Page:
Google Pixel 4 will have corrections for facial recognition and 90 Hz screen | Cell phone

O Google Pixel 4 and Pixel 4 XL were recently launched with a dual camera and radar chip to recognize hand gestures. They also came with two software problems that will be fixed with an update: it is possible to use facial unlocking even if the user is sleeping; and the 90 Hz screen only reaches that frequency when the brightness is high.

Google Pixel 4 white

Pixel 4’s facial recognition is similar to iPhones’ Face ID: it uses a dot projector and two infrared cameras to illuminate your face and get a 3D depth map. That is, you can’t fool him with a photo or video.

However, the Pixel 4 facial unlock works even if the user’s eyes are closed. That is, someone can pick up the phone, point at your face when you are sleeping, and get access to your data.

Google warns you about this on a support page: “Your smartphone can also be unlocked by someone else if it is directed at your face, even if you have your eyes closed; keep your smartphone in a safe place, such as in your front pocket or purse ”.

By default, iPhone’s Face ID requires that your eyes are open to perform facial unlocking. It is possible to disable this rule in the settings, but there is a warning from Apple that it makes biometrics less secure.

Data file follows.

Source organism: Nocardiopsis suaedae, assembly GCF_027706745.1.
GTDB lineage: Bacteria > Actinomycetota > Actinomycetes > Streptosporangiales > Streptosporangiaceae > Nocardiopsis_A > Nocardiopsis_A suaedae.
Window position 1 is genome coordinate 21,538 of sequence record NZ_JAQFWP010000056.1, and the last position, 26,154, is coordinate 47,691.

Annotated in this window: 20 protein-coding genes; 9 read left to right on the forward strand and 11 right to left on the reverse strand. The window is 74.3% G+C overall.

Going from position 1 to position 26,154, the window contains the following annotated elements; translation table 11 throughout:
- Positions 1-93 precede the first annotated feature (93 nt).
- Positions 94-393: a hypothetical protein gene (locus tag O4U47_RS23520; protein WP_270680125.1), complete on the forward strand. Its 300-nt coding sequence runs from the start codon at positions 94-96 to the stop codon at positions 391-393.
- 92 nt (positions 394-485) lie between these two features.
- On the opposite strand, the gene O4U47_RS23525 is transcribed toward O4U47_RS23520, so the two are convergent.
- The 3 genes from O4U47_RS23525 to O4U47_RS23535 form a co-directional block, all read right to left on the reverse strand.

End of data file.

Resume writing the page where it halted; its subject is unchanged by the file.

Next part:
In a statement to the The Verge, Google says it’s “working on a option for users to require their eyes to be open to unlock the phone, which will be delivered in a software update in the coming months ”.

Google Pixel 4

Google Pixel 4 disables 90 Hz mode depending on brightness

As for the 90 Hz screen, Reddit users have discovered that she maintains that frequency only when the brightness is above 75%. Below this threshold, the Pixel 4 will return to the 60 Hz standard. That is, users will notice a change in the fluidity of the interface as they move from one place to another with less ambient light.

It is possible to force the Pixel 4 to always maintain the 90 Hz frequency rate in the settings; you must first activate developer mode on Android 10. However, this can affect battery life.

Google explains to The Verge that in some situations, the screen will enter 60 Hz mode to improve battery life. For example, this happens after enabling energy saving; when watching videos (which are usually recorded at up to 30 fps); and under certain ambient light conditions.

The company states: “We plan on updates that we will release in the coming weeks and that include the 90 Hz activation in more screen brightness conditions“.

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